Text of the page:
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Trans-woman uses her story to fight for LGBTQ rights

A Day in the Life

Campus Correspondent

Published: Thursday, December 5, 2013

Updated: Thursday, December 5, 2013 00:12

A year ago, 1st semester English major Calliope Wong was just another high school student going through the college admissions process. However, Wong, a trans-woman, had to address one concern that many students don’t even have to consider: would Smith College, an all-women’s college, review her application despite her not being born female?
 Although she was met with opposition from the college, the roadblocks she faced and the awareness she has raised for transgender issues have led to her being honored in Out Magazine’s annual list of 100 important LGBT people as a transgender teen activist.

She is ranked among the likes of the Defense of Marriage Act challenger Edie Windsor, “The Butler” director Lee Daniels and “Big Bang Theory” actor Jim Parsons.

Wong says that the process was not “a deliberate political stunt or isolated attempt at getting recognition.” She only wanted her application reviewed by a college she was interested in attending.

“I felt connected to the school in a significant way, especially for its reputation as a progressive, pro-feminist school,” Wong said. “I’d heard sort of mixed reports about their admission policies with regards to trans women.”

Wong began contacting the Dean of Admissions, whose response she called “very vague and nebulous.”

“It stated that Smith College was a women’s college and as such it reviews female applicants only at the time of admission,” Wong said. She was unsure of whether the definition of “female” was decided by the state, the college or her own self-identification.

“The Dean of Admissions seemed to indicate that Smith College would be willing to review my application as long as I had my school forms cleared up with the correct gender markers and pronouns,” she said. Although she was skeptical, she gave it a try.

The college returned her application with a note stating that clerical errors on her application marked her as male, and therefore it could not be reviewed.

“They completely refused to process my application,” she said. “Keep in mind that colleges can for any reason reject a prospective student, but colleges cannot refuse to read a student’s application without just cause.”

Wong began to write open letters to Smith students and alumnae and posted them online. She tried to submit her application a second time, but it was again refused because she was marked as male on her FAFSA form.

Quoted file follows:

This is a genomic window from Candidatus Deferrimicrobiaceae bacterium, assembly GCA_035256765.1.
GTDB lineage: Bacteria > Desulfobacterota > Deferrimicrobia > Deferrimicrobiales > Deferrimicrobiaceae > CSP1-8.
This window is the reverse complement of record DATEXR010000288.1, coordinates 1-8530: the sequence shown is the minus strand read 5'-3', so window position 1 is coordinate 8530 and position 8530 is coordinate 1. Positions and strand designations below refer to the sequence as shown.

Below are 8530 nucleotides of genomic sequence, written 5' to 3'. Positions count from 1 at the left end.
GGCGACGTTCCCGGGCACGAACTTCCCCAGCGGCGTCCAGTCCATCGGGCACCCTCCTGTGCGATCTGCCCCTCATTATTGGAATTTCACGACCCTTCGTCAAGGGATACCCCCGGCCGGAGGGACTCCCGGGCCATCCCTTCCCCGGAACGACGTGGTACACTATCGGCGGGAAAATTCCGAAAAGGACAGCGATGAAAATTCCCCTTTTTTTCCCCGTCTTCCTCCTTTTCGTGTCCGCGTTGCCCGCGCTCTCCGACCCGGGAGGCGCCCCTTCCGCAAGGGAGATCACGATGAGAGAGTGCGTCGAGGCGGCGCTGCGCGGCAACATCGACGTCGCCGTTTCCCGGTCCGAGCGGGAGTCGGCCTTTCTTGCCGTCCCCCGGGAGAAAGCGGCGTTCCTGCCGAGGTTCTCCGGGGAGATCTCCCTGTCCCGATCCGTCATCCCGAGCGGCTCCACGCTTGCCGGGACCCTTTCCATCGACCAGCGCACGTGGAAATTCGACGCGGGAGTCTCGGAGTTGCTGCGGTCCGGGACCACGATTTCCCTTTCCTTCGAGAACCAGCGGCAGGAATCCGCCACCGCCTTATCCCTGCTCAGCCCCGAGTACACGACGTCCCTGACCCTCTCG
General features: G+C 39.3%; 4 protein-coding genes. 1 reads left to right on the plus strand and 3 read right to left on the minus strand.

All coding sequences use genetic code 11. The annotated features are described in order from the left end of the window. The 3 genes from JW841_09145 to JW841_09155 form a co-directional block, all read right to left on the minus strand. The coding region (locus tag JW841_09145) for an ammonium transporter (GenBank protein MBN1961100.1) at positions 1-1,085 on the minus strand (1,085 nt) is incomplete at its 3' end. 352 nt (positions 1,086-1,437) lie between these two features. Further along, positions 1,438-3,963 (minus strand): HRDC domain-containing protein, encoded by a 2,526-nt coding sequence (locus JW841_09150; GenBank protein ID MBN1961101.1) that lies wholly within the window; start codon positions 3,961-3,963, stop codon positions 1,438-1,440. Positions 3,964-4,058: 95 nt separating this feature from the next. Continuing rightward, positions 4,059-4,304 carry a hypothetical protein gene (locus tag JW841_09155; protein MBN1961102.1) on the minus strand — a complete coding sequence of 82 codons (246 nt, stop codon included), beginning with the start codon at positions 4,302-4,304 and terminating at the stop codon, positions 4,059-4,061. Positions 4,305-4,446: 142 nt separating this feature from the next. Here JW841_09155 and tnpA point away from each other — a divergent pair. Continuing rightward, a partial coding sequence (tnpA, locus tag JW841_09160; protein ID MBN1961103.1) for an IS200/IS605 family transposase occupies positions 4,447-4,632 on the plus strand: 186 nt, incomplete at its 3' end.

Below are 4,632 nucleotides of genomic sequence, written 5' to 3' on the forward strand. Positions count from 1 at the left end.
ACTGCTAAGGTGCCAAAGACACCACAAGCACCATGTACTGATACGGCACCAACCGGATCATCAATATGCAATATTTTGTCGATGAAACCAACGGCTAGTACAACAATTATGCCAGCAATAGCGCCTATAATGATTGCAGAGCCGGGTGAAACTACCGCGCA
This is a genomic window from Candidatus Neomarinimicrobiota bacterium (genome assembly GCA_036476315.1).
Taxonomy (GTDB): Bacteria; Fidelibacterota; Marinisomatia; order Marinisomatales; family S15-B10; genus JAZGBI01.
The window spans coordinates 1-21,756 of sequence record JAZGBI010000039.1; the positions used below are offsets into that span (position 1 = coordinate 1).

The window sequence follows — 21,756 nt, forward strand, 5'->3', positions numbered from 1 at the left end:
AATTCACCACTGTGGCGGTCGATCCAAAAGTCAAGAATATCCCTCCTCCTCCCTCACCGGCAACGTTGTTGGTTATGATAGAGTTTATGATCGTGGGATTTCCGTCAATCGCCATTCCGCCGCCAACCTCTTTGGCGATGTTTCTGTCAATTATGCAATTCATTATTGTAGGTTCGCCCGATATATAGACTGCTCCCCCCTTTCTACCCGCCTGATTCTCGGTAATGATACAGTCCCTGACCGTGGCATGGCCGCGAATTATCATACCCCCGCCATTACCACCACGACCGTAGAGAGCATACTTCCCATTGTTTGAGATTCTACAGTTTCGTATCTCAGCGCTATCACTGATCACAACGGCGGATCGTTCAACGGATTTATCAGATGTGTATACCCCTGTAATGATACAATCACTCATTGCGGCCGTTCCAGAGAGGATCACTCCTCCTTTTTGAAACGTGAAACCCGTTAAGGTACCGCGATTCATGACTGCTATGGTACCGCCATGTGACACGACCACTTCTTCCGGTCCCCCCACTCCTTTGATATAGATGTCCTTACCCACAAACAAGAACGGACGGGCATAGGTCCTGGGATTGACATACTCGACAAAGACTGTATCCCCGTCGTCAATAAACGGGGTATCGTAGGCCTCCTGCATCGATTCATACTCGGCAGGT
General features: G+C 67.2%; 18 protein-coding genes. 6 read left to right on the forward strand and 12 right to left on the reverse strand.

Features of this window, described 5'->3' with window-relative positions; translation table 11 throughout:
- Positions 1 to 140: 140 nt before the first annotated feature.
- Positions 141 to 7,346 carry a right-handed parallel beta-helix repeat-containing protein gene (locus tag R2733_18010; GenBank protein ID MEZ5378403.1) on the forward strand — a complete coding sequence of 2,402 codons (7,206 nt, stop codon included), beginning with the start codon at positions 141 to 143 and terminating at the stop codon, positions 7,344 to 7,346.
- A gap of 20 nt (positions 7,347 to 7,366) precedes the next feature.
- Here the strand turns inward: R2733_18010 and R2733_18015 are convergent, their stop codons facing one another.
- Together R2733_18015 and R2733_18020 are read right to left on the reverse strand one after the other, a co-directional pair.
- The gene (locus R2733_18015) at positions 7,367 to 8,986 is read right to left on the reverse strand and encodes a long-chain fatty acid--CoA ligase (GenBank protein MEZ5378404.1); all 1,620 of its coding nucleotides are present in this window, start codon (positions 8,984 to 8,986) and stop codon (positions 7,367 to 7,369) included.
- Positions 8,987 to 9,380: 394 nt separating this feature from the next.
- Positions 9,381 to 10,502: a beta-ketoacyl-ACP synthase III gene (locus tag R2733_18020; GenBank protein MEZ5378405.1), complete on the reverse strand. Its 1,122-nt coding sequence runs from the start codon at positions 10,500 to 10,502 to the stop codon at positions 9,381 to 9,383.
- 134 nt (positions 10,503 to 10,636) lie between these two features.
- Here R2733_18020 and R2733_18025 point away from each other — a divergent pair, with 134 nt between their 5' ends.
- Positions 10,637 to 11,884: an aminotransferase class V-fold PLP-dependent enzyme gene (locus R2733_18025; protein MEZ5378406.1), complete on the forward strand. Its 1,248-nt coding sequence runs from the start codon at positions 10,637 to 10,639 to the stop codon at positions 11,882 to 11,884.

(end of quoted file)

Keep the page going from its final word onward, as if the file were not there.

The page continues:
“It was unclear to me whether I would be committing federal fraud [by marking female],” she explained, “because on a federal level my gender identity is not recognized as the way I experience it.”

Wong contacted the Department of Education, and was told that colleges could not discriminate on the basis of federal financial aid documents. Wong decided that more people needed to be aware of the problems involved with applying to college as a transgender person.

“I began pitching out my story to mainstream news media as well as feminist publications in hopes that by amplifying the message, even if there was no immediate change on the part of Smith College, there would at least be increased awareness of transgender discrimination on the part of higher education,” Wong said.

Her story was picked up by mainstream news organizations such as the Huffington Post, ABC and NBC. She was contacted by a student organization from Smith College that wanted to work on a photo campaign promoting transgender inclusion on campus.

That same organization, Smith Q&A, began a petition on change.org that has collected nearly 5,000 signatures. “It was a continuation of the effort to at least increase social awareness if not attempt to change Smith’s trans-discriminatory application policies,” Wong said.

Wong said that as far as she was aware trans-women have never been accepted to Smith College as undergraduates. “That was very shocking to me considering that trans-men, who on all legal documents were female, were being accepted to Smith College.”

Wong’s application was never reviewed by Smith College, but she is glad that she has raised awareness for transgender issues.

“I felt there had to be something done to better the educational system for trans-women,” Wong said. “It came from a very sincere place of wanting to leave a better educational system than the one I had to deal with.”

Although Wong made it clear that her application was not a “one-woman social justice crusade” or a publicity stunt. She enjoyed meeting and being photographed by Out Magazine with two other influential transgender teenagers.

One of these teens was 13-year-old Jazz, a transgender girl whose story has been told in a documentary on Oprah’s OWN channel.

“Jazz’s story was very profoundly moving and very informative,” Wong said, “especially for the cisgender [non-transgender] population to hear her story on national television.”

Since arriving at UConn, Wong says that there haven’t been any issues regarding her gender.

“I’m really glad that UConn is an inclusive environment,” said Wong. “I’ve received nothing but support from the administration and everyone I’ve dealt with with regards to campus living.”

However, Wong says that there is more that can be done by organizations such as the Rainbow Center to recognize and advocate for transgender people.

“I think further programming on the part of the Rainbow Center surrounding transgender identity and amplifying the voices of transgender students in general would be a welcome step in promoting acceptance of transgender individuals on campus,” Wong said.

 

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